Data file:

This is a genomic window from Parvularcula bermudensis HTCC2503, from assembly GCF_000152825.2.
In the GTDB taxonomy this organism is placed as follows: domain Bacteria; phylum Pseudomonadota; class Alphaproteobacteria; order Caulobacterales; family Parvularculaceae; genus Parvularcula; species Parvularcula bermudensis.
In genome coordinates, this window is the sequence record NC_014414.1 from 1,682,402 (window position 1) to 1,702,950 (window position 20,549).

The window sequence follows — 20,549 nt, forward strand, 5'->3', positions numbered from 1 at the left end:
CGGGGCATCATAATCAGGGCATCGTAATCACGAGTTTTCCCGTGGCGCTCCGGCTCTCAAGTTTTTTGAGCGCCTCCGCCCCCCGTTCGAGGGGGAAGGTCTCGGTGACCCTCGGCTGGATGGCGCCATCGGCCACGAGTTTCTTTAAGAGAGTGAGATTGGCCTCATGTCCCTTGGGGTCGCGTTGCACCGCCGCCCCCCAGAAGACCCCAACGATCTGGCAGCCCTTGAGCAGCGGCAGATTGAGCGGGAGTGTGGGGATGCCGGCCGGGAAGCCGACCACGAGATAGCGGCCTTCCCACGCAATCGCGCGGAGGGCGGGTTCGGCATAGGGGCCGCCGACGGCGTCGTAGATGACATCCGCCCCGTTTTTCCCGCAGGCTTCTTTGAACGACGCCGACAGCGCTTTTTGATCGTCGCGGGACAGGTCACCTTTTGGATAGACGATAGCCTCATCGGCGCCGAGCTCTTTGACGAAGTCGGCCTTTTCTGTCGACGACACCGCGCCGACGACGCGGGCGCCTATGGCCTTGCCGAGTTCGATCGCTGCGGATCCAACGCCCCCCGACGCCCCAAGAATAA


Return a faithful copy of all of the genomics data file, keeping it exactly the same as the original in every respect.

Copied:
This is a genomic window from Parvularcula bermudensis HTCC2503, from assembly GCF_000152825.2.
In the GTDB taxonomy this organism is placed as follows: domain Bacteria; phylum Pseudomonadota; class Alphaproteobacteria; order Caulobacterales; family Parvularculaceae; genus Parvularcula; species Parvularcula bermudensis.
In genome coordinates, this window is the sequence record NC_014414.1 from 1,682,402 (window position 1) to 1,702,950 (window position 20,549).

The window sequence follows — 20,549 nt, forward strand, 5'->3', positions numbered from 1 at the left end:
CGGGGCATCATAATCAGGGCATCGTAATCACGAGTTTTCCCGTGGCGCTCCGGCTCTCAAGTTTTTTGAGCGCCTCCGCCCCCCGTTCGAGGGGGAAGGTCTCGGTGACCCTCGGCTGGATGGCGCCATCGGCCACGAGTTTCTTTAAGAGAGTGAGATTGGCCTCATGTCCCTTGGGGTCGCGTTGCACCGCCGCCCCCCAGAAGACCCCAACGATCTGGCAGCCCTTGAGCAGCGGCAGATTGAGCGGGAGTGTGGGGATGCCGGCCGGGAAGCCGACCACGAGATAGCGGCCTTCCCACGCAATCGCGCGGAGGGCGGGTTCGGCATAGGGGCCGCCGACGGCGTCGTAGATGACATCCGCCCCGTTTTTCCCGCAGGCTTCTTTGAACGACGCCGACAGCGCTTTTTGATCGTCGCGGGACAGGTCACCTTTTGGATAGACGATAGCCTCATCGGCGCCGAGCTCTTTGACGAAGTCGGCCTTTTCTGTCGACGACACCGCGCCGACGACGCGGGCGCCTATGGCCTTGCCGAGTTCGATCGCTGCGGATCCAACGCCCCCCGACGCCCCAAGAATAA